When I was little, I used to lie awake at night thinking where I would hide when the Gestapo came. It was ridiculous and historically inaccurate - the war had ended thirty years earlier. But my ears had been filled with stories of my parents' wartime childhood, of bullets whizzing past, of partisans hiding in a cupboard, of hunger and cold. I read Anne Frank's Diary before going to sleep and asked myself how long could I lie still if they came looking for me.
Recently, I had a dream that took me right back to those years. Except that this time it is not the Gestapo but men with tattooed arms and very short haircuts who break into my home, throw my clothes on the street and tell me never to come back. The dream is so obvious - and stereotypical - that I'm embarrassed by it. Yet it tells me that I am an EU citizen in the UK in the year 2016, and my subconscious thinks I'm Anne Frank in 1940s Amsterdam.
My family is multi-national, a three-passport concoction, a mini-EU. I'm Italian, of Greek-Italian parentage; my husband is Dutch, our daughter is gloriously, incongruously British; or as she puts it, 'half-Dutch, a quarter Italian, a quarter Greek - and a 100% English'. My husband and I met here, in England, in 1990, when I came as an Erasmus student. We married here, our daughter was born here. English is the lingua franca in our family: we fight in it, swear in it, love (in) it, dream in it. There is for us no other country where we all belong, in subtly different and yet roughly equivalent ways (I know because we tried).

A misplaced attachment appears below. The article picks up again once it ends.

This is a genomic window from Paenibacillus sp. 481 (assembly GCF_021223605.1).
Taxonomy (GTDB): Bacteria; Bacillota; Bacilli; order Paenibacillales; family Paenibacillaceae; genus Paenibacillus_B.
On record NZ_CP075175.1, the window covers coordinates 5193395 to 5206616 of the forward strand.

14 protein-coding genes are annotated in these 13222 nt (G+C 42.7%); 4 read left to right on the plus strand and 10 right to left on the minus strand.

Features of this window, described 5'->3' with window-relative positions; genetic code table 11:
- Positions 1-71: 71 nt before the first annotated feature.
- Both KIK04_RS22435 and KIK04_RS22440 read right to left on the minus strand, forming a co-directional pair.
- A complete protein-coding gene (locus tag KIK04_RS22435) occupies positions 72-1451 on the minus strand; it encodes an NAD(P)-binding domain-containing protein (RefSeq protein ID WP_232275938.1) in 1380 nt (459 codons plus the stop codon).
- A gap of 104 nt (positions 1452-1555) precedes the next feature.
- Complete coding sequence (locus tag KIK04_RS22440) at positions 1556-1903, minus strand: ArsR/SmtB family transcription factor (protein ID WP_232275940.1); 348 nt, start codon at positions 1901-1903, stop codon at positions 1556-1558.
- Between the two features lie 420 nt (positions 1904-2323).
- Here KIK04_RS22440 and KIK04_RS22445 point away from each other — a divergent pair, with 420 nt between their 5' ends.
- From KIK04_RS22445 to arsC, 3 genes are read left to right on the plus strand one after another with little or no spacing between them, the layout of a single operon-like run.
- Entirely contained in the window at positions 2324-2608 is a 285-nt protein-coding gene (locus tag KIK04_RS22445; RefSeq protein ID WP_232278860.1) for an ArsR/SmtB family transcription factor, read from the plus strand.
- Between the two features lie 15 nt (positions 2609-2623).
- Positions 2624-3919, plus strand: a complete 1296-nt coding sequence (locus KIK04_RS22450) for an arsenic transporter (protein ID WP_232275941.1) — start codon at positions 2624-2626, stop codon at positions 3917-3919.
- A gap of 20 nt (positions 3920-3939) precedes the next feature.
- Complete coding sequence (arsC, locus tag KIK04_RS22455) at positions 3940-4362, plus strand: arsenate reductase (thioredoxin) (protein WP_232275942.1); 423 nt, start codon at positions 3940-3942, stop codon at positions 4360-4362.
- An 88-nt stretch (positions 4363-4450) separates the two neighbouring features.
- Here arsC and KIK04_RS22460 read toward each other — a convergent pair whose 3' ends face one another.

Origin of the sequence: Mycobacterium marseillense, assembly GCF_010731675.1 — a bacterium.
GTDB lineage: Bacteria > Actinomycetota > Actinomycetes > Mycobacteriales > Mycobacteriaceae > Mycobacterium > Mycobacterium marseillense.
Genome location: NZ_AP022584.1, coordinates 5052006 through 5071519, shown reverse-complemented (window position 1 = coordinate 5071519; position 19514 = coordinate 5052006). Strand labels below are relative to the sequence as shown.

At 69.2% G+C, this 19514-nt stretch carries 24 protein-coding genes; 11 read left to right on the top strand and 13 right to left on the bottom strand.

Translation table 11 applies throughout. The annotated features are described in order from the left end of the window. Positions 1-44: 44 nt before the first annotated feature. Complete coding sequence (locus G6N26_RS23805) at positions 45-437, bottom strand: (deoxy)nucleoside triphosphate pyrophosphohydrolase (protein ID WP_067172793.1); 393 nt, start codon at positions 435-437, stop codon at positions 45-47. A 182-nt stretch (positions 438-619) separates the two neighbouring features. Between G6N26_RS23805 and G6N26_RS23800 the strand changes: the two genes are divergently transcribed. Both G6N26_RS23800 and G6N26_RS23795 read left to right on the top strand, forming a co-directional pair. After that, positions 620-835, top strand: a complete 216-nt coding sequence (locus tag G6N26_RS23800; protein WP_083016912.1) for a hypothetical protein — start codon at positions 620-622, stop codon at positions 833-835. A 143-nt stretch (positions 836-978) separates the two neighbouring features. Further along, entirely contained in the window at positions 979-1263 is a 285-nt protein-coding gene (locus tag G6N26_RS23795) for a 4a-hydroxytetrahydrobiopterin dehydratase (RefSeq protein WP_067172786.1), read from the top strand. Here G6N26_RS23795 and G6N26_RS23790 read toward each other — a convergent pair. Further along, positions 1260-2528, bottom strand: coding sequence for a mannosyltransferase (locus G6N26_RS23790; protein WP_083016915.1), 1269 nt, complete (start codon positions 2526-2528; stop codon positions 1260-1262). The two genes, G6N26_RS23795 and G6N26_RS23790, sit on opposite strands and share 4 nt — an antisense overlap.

Until June, we had plans; now everything is on hold. We bought a house earlier this year, which I don't dare to furnish in case we have to leave. I have stopped unpacking the boxes. My husband needs to start applying for a renewal of the grant that funds his programme of research right now. But should he? Or should he consider a position elsewhere? We don't know.
I look at my daughter sleeping and wonder if our family will be split up, how I'd cope with being a Skype mummy, how would we explain it to her. She is a citizen of the country that might want to expel her parents, of a country that refuses to guarantee her parents' right to stay. How devastating would that be for her sense of her place in the world? At best she would have to leave with us - losing her school, her friends, her world. We try to shield her as much as possible. But one day she comes home with a form asking for her nationality and language. It's for the school census; there is a campaign to boycott it. I agonise whether I should too, feeling vulnerable and exposed whichever way I choose.
On a good day, I believe the guarantees cannot but come, soon, and we will then be able to resume our suspended lives, to make plans, to become normal citizens again. It is impossible to return to a world where countries are only made up of one nationality (which the UK never was anyway) and national identities are simple and uncomplicated, unless by an act of violence. How would you separate the different components of our family, of my daughter's identity, of my lingering affection for this beautiful country, of my husband's contribution to its scientific reputation?
On a bad day, like today, like yesterday, I look at the pictures coming out of Aleppo, and realise how little human lives matter in high-stake politics. I lie awake at night again, holding my breath, listening to the sounds outside. Looking for signs, reading the runes.
In the meantime, we wait.
Merry Christmas, everyone.